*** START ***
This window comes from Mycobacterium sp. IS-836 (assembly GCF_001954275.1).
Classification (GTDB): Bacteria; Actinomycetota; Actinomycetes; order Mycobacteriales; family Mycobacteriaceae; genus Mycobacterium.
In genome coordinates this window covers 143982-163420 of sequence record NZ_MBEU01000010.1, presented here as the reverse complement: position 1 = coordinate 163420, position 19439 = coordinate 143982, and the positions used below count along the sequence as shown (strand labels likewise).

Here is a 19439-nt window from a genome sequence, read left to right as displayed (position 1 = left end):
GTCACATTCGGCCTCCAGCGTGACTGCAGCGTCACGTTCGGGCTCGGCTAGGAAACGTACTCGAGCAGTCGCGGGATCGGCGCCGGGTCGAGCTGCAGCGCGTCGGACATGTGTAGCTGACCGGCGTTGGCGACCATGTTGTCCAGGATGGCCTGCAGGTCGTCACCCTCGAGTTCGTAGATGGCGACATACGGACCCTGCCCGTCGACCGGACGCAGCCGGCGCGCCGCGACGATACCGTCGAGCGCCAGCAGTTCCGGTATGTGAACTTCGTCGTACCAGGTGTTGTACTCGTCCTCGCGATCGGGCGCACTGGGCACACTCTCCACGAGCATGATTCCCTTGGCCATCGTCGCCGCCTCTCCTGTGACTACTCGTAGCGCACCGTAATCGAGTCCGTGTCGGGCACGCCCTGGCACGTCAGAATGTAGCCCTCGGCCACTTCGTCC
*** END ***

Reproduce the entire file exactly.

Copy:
This window comes from Mycobacterium sp. IS-836 (assembly GCF_001954275.1).
Classification (GTDB): Bacteria; Actinomycetota; Actinomycetes; order Mycobacteriales; family Mycobacteriaceae; genus Mycobacterium.
In genome coordinates this window covers 143982-163420 of sequence record NZ_MBEU01000010.1, presented here as the reverse complement: position 1 = coordinate 163420, position 19439 = coordinate 143982, and the positions used below count along the sequence as shown (strand labels likewise).

Here is a 19439-nt window from a genome sequence, read left to right as displayed (position 1 = left end):
GTCACATTCGGCCTCCAGCGTGACTGCAGCGTCACGTTCGGGCTCGGCTAGGAAACGTACTCGAGCAGTCGCGGGATCGGCGCCGGGTCGAGCTGCAGCGCGTCGGACATGTGTAGCTGACCGGCGTTGGCGACCATGTTGTCCAGGATGGCCTGCAGGTCGTCACCCTCGAGTTCGTAGATGGCGACATACGGACCCTGCCCGTCGACCGGACGCAGCCGGCGCGCCGCGACGATACCGTCGAGCGCCAGCAGTTCCGGTATGTGAACTTCGTCGTACCAGGTGTTGTACTCGTCCTCGCGATCGGGCGCACTGGGCACACTCTCCACGAGCATGATTCCCTTGGCCATCGTCGCCGCCTCTCCTGTGACTACTCGTAGCGCACCGTAATCGAGTCCGTGTCGGGCACGCCCTGGCACGTCAGAATGTAGCCCTCGGCCACTTCGTCC